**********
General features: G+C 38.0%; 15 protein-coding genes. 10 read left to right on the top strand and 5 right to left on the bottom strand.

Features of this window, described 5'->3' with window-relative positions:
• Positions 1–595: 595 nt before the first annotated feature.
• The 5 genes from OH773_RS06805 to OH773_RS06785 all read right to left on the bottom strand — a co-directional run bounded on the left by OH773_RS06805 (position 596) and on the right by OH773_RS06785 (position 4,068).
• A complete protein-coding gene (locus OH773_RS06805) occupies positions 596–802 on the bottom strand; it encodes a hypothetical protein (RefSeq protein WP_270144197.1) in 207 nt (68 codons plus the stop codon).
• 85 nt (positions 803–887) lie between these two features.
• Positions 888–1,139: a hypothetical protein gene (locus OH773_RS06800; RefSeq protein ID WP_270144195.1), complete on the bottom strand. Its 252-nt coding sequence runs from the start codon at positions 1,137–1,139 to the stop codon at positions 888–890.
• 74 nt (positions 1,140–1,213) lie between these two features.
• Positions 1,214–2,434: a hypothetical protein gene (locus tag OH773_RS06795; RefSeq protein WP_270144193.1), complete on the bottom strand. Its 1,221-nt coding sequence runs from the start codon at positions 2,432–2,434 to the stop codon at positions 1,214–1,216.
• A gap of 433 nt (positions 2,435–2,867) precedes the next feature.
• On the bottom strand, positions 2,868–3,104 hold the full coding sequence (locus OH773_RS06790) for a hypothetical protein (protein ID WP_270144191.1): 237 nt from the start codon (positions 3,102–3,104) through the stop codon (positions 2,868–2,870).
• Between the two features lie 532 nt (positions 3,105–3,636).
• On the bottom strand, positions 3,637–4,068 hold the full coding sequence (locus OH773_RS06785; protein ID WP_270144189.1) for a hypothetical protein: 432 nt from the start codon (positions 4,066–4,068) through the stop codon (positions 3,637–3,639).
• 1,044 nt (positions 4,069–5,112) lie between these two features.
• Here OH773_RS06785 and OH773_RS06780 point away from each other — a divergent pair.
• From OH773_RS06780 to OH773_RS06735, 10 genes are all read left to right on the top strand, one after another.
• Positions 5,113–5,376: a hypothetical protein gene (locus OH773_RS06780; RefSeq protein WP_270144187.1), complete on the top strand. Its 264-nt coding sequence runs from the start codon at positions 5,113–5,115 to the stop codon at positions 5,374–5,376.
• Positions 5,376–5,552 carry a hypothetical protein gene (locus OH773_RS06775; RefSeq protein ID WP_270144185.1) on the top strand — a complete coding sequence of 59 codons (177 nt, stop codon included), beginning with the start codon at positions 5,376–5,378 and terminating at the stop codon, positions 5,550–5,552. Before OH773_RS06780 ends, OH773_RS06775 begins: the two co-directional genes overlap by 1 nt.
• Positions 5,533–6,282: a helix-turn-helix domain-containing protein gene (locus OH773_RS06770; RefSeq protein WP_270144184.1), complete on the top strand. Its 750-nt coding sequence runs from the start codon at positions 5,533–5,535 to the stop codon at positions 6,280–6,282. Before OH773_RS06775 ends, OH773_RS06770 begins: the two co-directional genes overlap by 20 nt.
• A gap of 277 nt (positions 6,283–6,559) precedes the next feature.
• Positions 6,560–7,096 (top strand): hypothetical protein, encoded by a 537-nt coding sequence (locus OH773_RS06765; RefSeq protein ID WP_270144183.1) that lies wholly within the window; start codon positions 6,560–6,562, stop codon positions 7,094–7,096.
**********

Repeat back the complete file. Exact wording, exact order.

General features: G+C 38.0%; 15 protein-coding genes. 10 read left to right on the top strand and 5 right to left on the bottom strand.

Features of this window, described 5'->3' with window-relative positions:
• Positions 1–595: 595 nt before the first annotated feature.
• The 5 genes from OH773_RS06805 to OH773_RS06785 all read right to left on the bottom strand — a co-directional run bounded on the left by OH773_RS06805 (position 596) and on the right by OH773_RS06785 (position 4,068).
• A complete protein-coding gene (locus OH773_RS06805) occupies positions 596–802 on the bottom strand; it encodes a hypothetical protein (RefSeq protein WP_270144197.1) in 207 nt (68 codons plus the stop codon).
• 85 nt (positions 803–887) lie between these two features.
• Positions 888–1,139: a hypothetical protein gene (locus OH773_RS06800; RefSeq protein ID WP_270144195.1), complete on the bottom strand. Its 252-nt coding sequence runs from the start codon at positions 1,137–1,139 to the stop codon at positions 888–890.
• 74 nt (positions 1,140–1,213) lie between these two features.
• Positions 1,214–2,434: a hypothetical protein gene (locus tag OH773_RS06795; RefSeq protein WP_270144193.1), complete on the bottom strand. Its 1,221-nt coding sequence runs from the start codon at positions 2,432–2,434 to the stop codon at positions 1,214–1,216.
• A gap of 433 nt (positions 2,435–2,867) precedes the next feature.
• On the bottom strand, positions 2,868–3,104 hold the full coding sequence (locus OH773_RS06790) for a hypothetical protein (protein ID WP_270144191.1): 237 nt from the start codon (positions 3,102–3,104) through the stop codon (positions 2,868–2,870).
• Between the two features lie 532 nt (positions 3,105–3,636).
• On the bottom strand, positions 3,637–4,068 hold the full coding sequence (locus OH773_RS06785; protein ID WP_270144189.1) for a hypothetical protein: 432 nt from the start codon (positions 4,066–4,068) through the stop codon (positions 3,637–3,639).
• 1,044 nt (positions 4,069–5,112) lie between these two features.
• Here OH773_RS06785 and OH773_RS06780 point away from each other — a divergent pair.
• From OH773_RS06780 to OH773_RS06735, 10 genes are all read left to right on the top strand, one after another.
• Positions 5,113–5,376: a hypothetical protein gene (locus OH773_RS06780; RefSeq protein WP_270144187.1), complete on the top strand. Its 264-nt coding sequence runs from the start codon at positions 5,113–5,115 to the stop codon at positions 5,374–5,376.
• Positions 5,376–5,552 carry a hypothetical protein gene (locus OH773_RS06775; RefSeq protein ID WP_270144185.1) on the top strand — a complete coding sequence of 59 codons (177 nt, stop codon included), beginning with the start codon at positions 5,376–5,378 and terminating at the stop codon, positions 5,550–5,552. Before OH773_RS06780 ends, OH773_RS06775 begins: the two co-directional genes overlap by 1 nt.
• Positions 5,533–6,282: a helix-turn-helix domain-containing protein gene (locus OH773_RS06770; RefSeq protein WP_270144184.1), complete on the top strand. Its 750-nt coding sequence runs from the start codon at positions 5,533–5,535 to the stop codon at positions 6,280–6,282. Before OH773_RS06775 ends, OH773_RS06770 begins: the two co-directional genes overlap by 20 nt.
• A gap of 277 nt (positions 6,283–6,559) precedes the next feature.
• Positions 6,560–7,096 (top strand): hypothetical protein, encoded by a 537-nt coding sequence (locus OH773_RS06765; RefSeq protein ID WP_270144183.1) that lies wholly within the window; start codon positions 6,560–6,562, stop codon positions 7,094–7,096.